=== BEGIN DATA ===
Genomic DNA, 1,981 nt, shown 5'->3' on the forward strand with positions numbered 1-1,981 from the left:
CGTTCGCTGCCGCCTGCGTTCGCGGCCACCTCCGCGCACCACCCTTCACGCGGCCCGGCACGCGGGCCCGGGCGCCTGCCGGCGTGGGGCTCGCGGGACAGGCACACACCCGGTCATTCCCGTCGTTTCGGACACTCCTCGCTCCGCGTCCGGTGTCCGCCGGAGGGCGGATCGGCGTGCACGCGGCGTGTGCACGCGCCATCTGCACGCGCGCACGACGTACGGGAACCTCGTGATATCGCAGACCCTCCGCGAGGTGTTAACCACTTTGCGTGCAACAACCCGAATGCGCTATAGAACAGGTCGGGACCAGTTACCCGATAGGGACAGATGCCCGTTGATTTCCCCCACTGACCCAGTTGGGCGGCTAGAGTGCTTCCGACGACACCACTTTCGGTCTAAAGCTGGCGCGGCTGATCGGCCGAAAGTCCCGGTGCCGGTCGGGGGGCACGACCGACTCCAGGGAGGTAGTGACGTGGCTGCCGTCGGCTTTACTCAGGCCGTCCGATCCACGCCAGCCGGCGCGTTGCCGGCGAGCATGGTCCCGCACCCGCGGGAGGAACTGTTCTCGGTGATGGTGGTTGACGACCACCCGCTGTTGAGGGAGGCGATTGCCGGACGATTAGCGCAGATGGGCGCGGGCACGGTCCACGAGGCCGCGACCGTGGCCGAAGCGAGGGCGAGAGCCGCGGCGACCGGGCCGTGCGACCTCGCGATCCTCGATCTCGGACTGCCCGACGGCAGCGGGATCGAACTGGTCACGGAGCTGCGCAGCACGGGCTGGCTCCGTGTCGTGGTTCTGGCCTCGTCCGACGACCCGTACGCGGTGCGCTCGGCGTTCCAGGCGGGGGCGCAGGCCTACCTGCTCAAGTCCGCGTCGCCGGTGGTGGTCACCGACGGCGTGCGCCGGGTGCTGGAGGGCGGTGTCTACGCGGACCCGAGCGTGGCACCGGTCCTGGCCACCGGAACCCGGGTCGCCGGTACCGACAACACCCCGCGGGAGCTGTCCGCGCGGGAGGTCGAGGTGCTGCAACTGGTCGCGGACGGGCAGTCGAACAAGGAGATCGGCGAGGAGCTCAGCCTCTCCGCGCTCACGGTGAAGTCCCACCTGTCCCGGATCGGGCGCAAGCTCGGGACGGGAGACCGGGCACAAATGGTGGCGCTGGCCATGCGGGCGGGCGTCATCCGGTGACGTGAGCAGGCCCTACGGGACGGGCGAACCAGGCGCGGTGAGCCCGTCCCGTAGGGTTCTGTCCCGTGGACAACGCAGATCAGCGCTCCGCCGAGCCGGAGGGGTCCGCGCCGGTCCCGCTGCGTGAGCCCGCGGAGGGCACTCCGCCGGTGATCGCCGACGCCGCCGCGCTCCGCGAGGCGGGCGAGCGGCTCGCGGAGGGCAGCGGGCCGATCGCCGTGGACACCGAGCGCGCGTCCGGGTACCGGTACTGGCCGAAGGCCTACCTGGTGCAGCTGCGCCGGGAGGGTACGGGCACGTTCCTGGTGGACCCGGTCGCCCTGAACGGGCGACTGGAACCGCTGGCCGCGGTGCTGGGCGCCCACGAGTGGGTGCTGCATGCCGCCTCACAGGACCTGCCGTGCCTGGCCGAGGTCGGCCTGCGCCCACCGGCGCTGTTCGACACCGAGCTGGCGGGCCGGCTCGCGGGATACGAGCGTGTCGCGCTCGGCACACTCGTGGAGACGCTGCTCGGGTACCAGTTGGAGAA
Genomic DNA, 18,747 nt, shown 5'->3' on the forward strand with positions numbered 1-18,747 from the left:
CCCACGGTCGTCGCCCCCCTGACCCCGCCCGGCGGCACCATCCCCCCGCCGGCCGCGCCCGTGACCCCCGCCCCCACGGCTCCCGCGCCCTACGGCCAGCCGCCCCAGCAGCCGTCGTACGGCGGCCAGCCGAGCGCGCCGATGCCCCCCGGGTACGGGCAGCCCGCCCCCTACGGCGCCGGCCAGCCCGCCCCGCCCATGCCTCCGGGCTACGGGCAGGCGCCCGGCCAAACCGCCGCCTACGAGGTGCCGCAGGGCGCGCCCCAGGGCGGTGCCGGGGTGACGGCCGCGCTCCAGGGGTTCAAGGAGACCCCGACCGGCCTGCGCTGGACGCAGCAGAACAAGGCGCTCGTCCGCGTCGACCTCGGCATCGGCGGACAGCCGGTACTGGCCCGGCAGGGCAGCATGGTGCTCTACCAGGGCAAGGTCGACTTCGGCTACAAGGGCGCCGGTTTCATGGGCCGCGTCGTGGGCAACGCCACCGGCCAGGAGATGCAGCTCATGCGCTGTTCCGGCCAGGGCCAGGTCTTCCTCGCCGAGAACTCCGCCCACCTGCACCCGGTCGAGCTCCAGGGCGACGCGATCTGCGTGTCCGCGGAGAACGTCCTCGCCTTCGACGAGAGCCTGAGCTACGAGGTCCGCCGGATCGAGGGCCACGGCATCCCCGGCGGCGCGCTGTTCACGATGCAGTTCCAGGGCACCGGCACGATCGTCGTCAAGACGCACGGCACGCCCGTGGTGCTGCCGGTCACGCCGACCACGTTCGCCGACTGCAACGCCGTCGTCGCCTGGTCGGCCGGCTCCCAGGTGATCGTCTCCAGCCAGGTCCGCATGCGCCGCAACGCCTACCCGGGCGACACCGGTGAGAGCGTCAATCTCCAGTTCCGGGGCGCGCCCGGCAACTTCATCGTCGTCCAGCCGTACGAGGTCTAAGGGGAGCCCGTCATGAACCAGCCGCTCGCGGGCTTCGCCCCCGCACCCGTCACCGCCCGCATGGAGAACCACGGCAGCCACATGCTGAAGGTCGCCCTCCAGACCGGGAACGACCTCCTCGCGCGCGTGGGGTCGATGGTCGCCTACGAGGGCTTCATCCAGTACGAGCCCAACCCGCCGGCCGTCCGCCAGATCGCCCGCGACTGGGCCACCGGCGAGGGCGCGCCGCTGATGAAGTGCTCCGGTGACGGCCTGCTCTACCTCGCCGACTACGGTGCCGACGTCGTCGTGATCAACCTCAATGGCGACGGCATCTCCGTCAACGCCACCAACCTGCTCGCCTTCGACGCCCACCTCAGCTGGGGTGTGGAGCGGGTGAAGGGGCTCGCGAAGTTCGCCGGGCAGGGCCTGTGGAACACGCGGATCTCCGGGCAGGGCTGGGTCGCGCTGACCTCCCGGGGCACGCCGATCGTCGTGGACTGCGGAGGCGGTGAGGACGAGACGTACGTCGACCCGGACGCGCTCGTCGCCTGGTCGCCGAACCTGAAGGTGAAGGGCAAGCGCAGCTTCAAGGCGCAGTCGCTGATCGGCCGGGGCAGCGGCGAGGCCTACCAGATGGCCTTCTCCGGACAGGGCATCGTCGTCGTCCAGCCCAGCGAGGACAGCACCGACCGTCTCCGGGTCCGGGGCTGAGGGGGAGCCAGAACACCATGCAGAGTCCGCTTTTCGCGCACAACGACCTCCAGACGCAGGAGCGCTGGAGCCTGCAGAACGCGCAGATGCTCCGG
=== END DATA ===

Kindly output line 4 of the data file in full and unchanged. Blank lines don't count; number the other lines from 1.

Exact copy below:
CCCACGGTCGTCGCCCCCCTGACCCCGCCCGGCGGCACCATCCCCCCGCCGGCCGCGCCCGTGACCCCCGCCCCCACGGCTCCCGCGCCCTACGGCCAGCCGCCCCAGCAGCCGTCGTACGGCGGCCAGCCGAGCGCGCCGATGCCCCCCGGGTACGGGCAGCCCGCCCCCTACGGCGCCGGCCAGCCCGCCCCGCCCATGCCTCCGGGCTACGGGCAGGCGCCCGGCCAAACCGCCGCCTACGAGGTGCCGCAGGGCGCGCCCCAGGGCGGTGCCGGGGTGACGGCCGCGCTCCAGGGGTTCAAGGAGACCCCGACCGGCCTGCGCTGGACGCAGCAGAACAAGGCGCTCGTCCGCGTCGACCTCGGCATCGGCGGACAGCCGGTACTGGCCCGGCAGGGCAGCATGGTGCTCTACCAGGGCAAGGTCGACTTCGGCTACAAGGGCGCCGGTTTCATGGGCCGCGTCGTGGGCAACGCCACCGGCCAGGAGATGCAGCTCATGCGCTGTTCCGGCCAGGGCCAGGTCTTCCTCGCCGAGAACTCCGCCCACCTGCACCCGGTCGAGCTCCAGGGCGACGCGATCTGCGTGTCCGCGGAGAACGTCCTCGCCTTCGACGAGAGCCTGAGCTACGAGGTCCGCCGGATCGAGGGCCACGGCATCCCCGGCGGCGCGCTGTTCACGATGCAGTTCCAGGGCACCGGCACGATCGTCGTCAAGACGCACGGCACGCCCGTGGTGCTGCCGGTCACGCCGACCACGTTCGCCGACTGCAACGCCGTCGTCGCCTGGTCGGCCGGCTCCCAGGTGATCGTCTCCAGCCAGGTCCGCATGCGCCGCAACGCCTACCCGGGCGACACCGGTGAGAGCGTCAATCTCCAGTTCCGGGGCGCGCCCGGCAACTTCATCGTCGTCCAGCCGTACGAGGTCTAAGGGGAGCCCGTCATGAACCAGCCGCTCGCGGGCTTCGCCCCCGCACCCGTCACCGCCCGCATGGAGAACCACGGCAGCCACATGCTGAAGGTCGCCCTCCAGACCGGGAACGACCTCCTCGCGCGCGTGGGGTCGATGGTCGCCTACGAGGGCTTCATCCAGTACGAGCCCAACCCGCCGGCCGTCCGCCAGATCGCCCGCGACTGGGCCACCGGCGAGGGCGCGCCGCTGATGAAGTGCTCCGGTGACGGCCTGCTCTACCTCGCCGACTACGGTGCCGACGTCGTCGTGATCAACCTCAATGGCGACGGCATCTCCGTCAACGCCACCAACCTGCTCGCCTTCGACGCCCACCTCAGCTGGGGTGTGGAGCGGGTGAAGGGGCTCGCGAAGTTCGCCGGGCAGGGCCTGTGGAACACGCGGATCTCCGGGCAGGGCTGGGTCGCGCTGACCTCCCGGGGCACGCCGATCGTCGTGGACTGCGGAGGCGGTGAGGACGAGACGTACGTCGACCCGGACGCGCTCGTCGCCTGGTCGCCGAACCTGAAGGTGAAGGGCAAGCGCAGCTTCAAGGCGCAGTCGCTGATCGGCCGGGGCAGCGGCGAGGCCTACCAGATGGCCTTCTCCGGACAGGGCATCGTCGTCGTCCAGCCCAGCGAGGACAGCACCGACCGTCTCCGGGTCCGGGGCTGAGGGGGAGCCAGAACACCATGCAGAGTCCGCTTTTCGCGCACAACGACCTCCAGACGCAGGAGCGCTGGAGCCTGCAGAACGCGCAGATGCTCCGG